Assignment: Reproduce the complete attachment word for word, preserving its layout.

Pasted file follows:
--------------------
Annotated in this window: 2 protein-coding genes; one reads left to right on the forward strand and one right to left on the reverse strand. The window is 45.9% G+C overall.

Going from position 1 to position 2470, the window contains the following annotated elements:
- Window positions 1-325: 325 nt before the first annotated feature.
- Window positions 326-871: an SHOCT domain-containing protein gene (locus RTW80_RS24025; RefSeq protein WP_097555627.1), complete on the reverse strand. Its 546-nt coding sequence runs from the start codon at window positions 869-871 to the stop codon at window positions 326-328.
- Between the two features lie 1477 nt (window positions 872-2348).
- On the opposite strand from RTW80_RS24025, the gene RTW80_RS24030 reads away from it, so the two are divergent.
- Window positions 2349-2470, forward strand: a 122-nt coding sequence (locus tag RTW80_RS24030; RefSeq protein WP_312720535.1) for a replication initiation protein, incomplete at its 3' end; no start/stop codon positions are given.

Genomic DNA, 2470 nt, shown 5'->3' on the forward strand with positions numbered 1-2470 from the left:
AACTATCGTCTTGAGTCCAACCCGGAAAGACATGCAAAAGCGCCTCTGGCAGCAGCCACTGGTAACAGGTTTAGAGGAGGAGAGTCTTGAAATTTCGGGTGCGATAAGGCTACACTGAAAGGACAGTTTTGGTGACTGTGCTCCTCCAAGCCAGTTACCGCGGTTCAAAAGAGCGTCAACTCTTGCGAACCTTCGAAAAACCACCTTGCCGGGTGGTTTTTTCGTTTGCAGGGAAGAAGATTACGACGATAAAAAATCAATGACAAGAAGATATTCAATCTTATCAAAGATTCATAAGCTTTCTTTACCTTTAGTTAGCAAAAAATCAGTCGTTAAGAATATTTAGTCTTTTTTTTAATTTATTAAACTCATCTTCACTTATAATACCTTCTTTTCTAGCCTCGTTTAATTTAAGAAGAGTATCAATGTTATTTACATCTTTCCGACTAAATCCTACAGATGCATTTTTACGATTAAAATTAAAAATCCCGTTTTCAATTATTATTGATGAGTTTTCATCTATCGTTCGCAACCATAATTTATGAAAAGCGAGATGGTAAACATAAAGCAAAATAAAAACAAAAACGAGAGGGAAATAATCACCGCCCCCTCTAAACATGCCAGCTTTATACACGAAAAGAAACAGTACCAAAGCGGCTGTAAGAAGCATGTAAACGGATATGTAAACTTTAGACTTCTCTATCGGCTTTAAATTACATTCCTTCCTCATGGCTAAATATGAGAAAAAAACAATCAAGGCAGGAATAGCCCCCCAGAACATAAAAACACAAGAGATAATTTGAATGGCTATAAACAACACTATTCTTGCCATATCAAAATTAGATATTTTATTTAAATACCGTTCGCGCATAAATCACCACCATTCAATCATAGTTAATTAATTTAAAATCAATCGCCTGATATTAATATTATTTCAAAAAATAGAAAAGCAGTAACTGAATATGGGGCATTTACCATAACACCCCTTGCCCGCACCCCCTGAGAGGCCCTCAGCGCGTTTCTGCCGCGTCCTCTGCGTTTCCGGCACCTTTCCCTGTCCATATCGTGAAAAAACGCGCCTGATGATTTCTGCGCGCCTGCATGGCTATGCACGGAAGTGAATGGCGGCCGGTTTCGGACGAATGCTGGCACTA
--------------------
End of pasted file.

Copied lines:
Annotated in this window: 2 protein-coding genes; one reads left to right on the forward strand and one right to left on the reverse strand. The window is 45.9% G+C overall.

Going from position 1 to position 2470, the window contains the following annotated elements:
- Window positions 1-325: 325 nt before the first annotated feature.
- Window positions 326-871: an SHOCT domain-containing protein gene (locus RTW80_RS24025; RefSeq protein WP_097555627.1), complete on the reverse strand. Its 546-nt coding sequence runs from the start codon at window positions 869-871 to the stop codon at window positions 326-328.
- Between the two features lie 1477 nt (window positions 872-2348).
- On the opposite strand from RTW80_RS24025, the gene RTW80_RS24030 reads away from it, so the two are divergent.
- Window positions 2349-2470, forward strand: a 122-nt coding sequence (locus tag RTW80_RS24030; RefSeq protein WP_312720535.1) for a replication initiation protein, incomplete at its 3' end; no start/stop codon positions are given.

Genomic DNA, 2470 nt, shown 5'->3' on the forward strand with positions numbered 1-2470 from the left:
AACTATCGTCTTGAGTCCAACCCGGAAAGACATGCAAAAGCGCCTCTGGCAGCAGCCACTGGTAACAGGTTTAGAGGAGGAGAGTCTTGAAATTTCGGGTGCGATAAGGCTACACTGAAAGGACAGTTTTGGTGACTGTGCTCCTCCAAGCCAGTTACCGCGGTTCAAAAGAGCGTCAACTCTTGCGAACCTTCGAAAAACCACCTTGCCGGGTGGTTTTTTCGTTTGCAGGGAAGAAGATTACGACGATAAAAAATCAATGACAAGAAGATATTCAATCTTATCAAAGATTCATAAGCTTTCTTTACCTTTAGTTAGCAAAAAATCAGTCGTTAAGAATATTTAGTCTTTTTTTTAATTTATTAAACTCATCTTCACTTATAATACCTTCTTTTCTAGCCTCGTTTAATTTAAGAAGAGTATCAATGTTATTTACATCTTTCCGACTAAATCCTACAGATGCATTTTTACGATTAAAATTAAAAATCCCGTTTTCAATTATTATTGATGAGTTTTCATCTATCGTTCGCAACCATAATTTATGAAAAGCGAGATGGTAAACATAAAGCAAAATAAAAACAAAAACGAGAGGGAAATAATCACCGCCCCCTCTAAACATGCCAGCTTTATACACGAAAAGAAACAGTACCAAAGCGGCTGTAAGAAGCATGTAAACGGATATGTAAACTTTAGACTTCTCTATCGGCTTTAAATTACATTCCTTCCTCATGGCTAAATATGAGAAAAAAACAATCAAGGCAGGAATAGCCCCCCAGAACATAAAAACACAAGAGATAATTTGAATGGCTATAAACAACACTATTCTTGCCATATCAAAATTAGATATTTTATTTAAATACCGTTCGCGCATAAATCACCACCATTCAATCATAGTTAATTAATTTAAAATCAATCGCCTGATATTAATATTATTTCAAAAAATAGAAAAGCAGTAACTGAATATGGGGCATTTACCATAACACCCCTTGCCCGCACCCCCTGAGAGGCCCTCAGCGCGTTTCTGCCGCGTCCTCTGCGTTTCCGGCACCTTTCCCTGTCCATATCGTGAAAAAACGCGCCTGATGATTTCTGCGCGCCTGCATGGCTATGCACGGAAGTGAATGGCGGCCGGTTTCGGACGAATGCTGGCACTA